Irq Bitig[edit]

The article Irq-Bitig seems like an important topic. Unfortunatelly it is only a stub. Can you please add some more information about the date, the location and the author ? If possible excerpts may also be wonderful. Cheers Nedim Ardoğa (talk) 14:00, 12 February 2011 (UTC)

This is definitely an important topic. I'll try to track down some sources on it—I know there's good information on it out there. Thanks for expressing interest. —Firespeaker (talk) 18:30, 12 February 2011 (UTC)
Actually, it looks like Irk Bitig already has a lot of information. I'll work to merge my page in or delete it. —Firespeaker (talk) 18:39, 12 February 2011 (UTC)
I hadn't realised until just now that you had already started the article under the title Irq-Bitig a month before me -- sorry about that. I Hope that you can help improve the Irk Bitig article, as it is something that we could perhaps get to GA class. BabelStone (talk) 18:57, 12 February 2011 (UTC)
Maybe you could find a way to integrate in the little bit I had cited (about number of pages and runes per page). Your article doesn't seem to have this information, but I couldn't find a place to fit it in. I'd love to help as I have time. —Firespeaker (talk) 20:49, 12 February 2011 (UTC)
Added that information and ref. BabelStone (talk) 21:18, 12 February 2011 (UTC)
Looks good, thanks. Also, I was wondering about the images from the Irq Bitig on that page. They seem to come from the British Library, which holds copyright on its images. Do you know if they've given wikipedia permission to use the images? There doesn't seem to be documentation of this anywhere (though I may not've looked hard enough).
The BL claims copyright, but my understanding is that Wikimedia's position is that faithful photographic reproductions of old artwork, manuscripts, books, etc. that are themselves in the public domain due to expiration of the original copyright held by their creators cannot be legally copyrighted, and so are also in the public domain. BL have not given permission for the images to be used on Wikimedia/Wikipedia, but as the nominal copyright on Irk Bitig held by its author has long since expired we do not need their permission to use the images. For further information you will have to explore Commons:Licensing. BabelStone (talk) 00:45, 13 February 2011 (UTC)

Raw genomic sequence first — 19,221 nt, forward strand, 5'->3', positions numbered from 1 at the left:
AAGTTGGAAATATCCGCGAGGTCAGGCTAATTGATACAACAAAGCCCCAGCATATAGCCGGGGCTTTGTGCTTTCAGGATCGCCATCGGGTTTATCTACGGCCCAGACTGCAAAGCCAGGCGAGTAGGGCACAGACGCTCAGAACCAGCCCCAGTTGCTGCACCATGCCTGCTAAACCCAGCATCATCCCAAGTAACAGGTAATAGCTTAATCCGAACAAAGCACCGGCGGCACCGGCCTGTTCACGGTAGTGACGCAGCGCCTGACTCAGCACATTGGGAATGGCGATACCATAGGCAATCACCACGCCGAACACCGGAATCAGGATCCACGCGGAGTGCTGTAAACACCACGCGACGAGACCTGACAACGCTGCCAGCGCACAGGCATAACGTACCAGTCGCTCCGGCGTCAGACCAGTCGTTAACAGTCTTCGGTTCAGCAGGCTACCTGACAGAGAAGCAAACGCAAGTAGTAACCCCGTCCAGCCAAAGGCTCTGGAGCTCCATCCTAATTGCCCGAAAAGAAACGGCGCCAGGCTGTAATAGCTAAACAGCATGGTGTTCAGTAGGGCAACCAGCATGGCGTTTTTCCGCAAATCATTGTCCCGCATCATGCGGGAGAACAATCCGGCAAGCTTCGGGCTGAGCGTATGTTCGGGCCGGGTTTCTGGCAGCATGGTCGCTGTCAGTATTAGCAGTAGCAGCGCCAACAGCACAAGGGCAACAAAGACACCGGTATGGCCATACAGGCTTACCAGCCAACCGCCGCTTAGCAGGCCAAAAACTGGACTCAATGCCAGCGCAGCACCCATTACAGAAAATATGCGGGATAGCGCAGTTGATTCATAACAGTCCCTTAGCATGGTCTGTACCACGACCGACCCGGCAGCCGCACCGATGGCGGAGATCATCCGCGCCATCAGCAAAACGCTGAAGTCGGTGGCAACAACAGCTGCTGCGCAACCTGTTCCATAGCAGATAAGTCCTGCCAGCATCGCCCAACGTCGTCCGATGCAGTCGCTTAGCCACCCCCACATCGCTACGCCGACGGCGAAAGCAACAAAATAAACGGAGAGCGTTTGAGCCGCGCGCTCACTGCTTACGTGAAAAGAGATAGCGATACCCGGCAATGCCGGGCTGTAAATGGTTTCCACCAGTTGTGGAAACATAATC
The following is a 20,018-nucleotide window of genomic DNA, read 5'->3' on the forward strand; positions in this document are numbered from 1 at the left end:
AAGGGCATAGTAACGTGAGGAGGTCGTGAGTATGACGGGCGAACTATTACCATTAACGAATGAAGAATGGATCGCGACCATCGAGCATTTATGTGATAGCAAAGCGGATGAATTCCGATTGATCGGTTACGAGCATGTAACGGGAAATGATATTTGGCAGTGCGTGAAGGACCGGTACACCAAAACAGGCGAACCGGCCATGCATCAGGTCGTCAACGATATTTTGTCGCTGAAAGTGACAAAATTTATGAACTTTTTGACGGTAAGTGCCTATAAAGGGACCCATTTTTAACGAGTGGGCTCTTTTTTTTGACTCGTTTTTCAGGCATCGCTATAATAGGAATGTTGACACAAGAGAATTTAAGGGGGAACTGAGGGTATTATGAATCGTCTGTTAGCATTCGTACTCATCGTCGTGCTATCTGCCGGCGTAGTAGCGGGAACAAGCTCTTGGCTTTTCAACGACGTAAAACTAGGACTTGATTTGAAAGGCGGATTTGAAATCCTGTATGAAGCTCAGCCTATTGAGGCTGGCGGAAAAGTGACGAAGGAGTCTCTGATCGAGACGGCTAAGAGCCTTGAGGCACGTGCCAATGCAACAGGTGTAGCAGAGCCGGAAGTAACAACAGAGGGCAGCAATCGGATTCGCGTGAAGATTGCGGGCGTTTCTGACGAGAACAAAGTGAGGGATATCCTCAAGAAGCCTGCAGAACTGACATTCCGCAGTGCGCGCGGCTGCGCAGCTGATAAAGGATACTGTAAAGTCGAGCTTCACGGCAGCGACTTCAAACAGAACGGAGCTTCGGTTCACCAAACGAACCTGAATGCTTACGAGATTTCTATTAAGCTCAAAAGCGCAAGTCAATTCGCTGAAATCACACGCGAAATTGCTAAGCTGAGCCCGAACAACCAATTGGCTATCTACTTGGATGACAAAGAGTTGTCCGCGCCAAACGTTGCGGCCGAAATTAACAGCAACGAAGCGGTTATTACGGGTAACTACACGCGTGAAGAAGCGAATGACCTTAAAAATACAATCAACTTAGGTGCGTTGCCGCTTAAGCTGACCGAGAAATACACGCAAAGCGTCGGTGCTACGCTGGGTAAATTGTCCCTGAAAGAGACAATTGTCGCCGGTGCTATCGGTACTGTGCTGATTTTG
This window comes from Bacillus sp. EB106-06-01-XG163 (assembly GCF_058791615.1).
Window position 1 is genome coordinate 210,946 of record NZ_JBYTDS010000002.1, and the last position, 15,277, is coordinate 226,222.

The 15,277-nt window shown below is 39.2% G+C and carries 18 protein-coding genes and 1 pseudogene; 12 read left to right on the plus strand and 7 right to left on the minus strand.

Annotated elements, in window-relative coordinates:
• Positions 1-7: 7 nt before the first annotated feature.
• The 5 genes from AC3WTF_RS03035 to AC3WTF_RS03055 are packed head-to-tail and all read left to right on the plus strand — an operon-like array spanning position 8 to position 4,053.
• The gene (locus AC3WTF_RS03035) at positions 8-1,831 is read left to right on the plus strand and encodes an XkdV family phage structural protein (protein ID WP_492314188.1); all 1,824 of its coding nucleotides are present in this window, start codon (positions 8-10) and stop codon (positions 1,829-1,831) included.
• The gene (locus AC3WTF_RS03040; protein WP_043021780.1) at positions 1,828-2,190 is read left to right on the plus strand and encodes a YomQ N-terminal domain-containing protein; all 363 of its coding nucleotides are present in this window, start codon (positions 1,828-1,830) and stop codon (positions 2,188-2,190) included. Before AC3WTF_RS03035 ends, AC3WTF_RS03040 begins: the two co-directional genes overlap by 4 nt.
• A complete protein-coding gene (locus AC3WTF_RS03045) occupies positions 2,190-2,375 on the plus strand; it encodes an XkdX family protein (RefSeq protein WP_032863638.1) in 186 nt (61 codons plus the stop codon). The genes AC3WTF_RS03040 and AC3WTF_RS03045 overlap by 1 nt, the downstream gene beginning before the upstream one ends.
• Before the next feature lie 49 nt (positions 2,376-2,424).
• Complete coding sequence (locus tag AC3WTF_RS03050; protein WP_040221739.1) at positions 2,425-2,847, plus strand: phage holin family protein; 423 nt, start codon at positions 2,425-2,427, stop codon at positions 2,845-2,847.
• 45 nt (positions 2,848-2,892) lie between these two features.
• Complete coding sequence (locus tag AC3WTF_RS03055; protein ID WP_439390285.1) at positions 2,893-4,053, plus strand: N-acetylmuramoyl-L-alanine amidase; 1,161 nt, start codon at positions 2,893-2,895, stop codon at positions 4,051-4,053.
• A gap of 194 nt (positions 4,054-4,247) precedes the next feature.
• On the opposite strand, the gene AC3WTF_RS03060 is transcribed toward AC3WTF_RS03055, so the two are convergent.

See When to use the PD-scan tag for a general discussion of scanned images of public domain material in the UK, and Images from Darwin Online for an actual case example where a UK institute failed to get Wikimedia to delete scanned images taken without permission from its website. Of course, it is always desirable to get permission whenever possible, as we want to work with libraries etc. not against them, but in this case the BL's restrictive licensing policy means that it would be impossible to get permission to use any of their images; however, the British Library curators are aware that we are using images from the International Dunhuang Project for articles as part of the current British Library project, and they have not expressed any concerns about this. BabelStone (talk) 01:07, 13 February 2011 (UTC)
This is all good to know. Thanks! —Firespeaker (talk) 01:12, 13 February 2011 (UTC)

Thank you[edit]

Hi. I saw your edit on Medes. Thank you for that. You seem to have considered "world power" as probably not suitable for wikipedia. May I ask you to propose an alternative for "world power" (or any phrase that looked inappropriate). Cheers. Xashaiar (talk) 14:32, 18 March 2011 (UTC)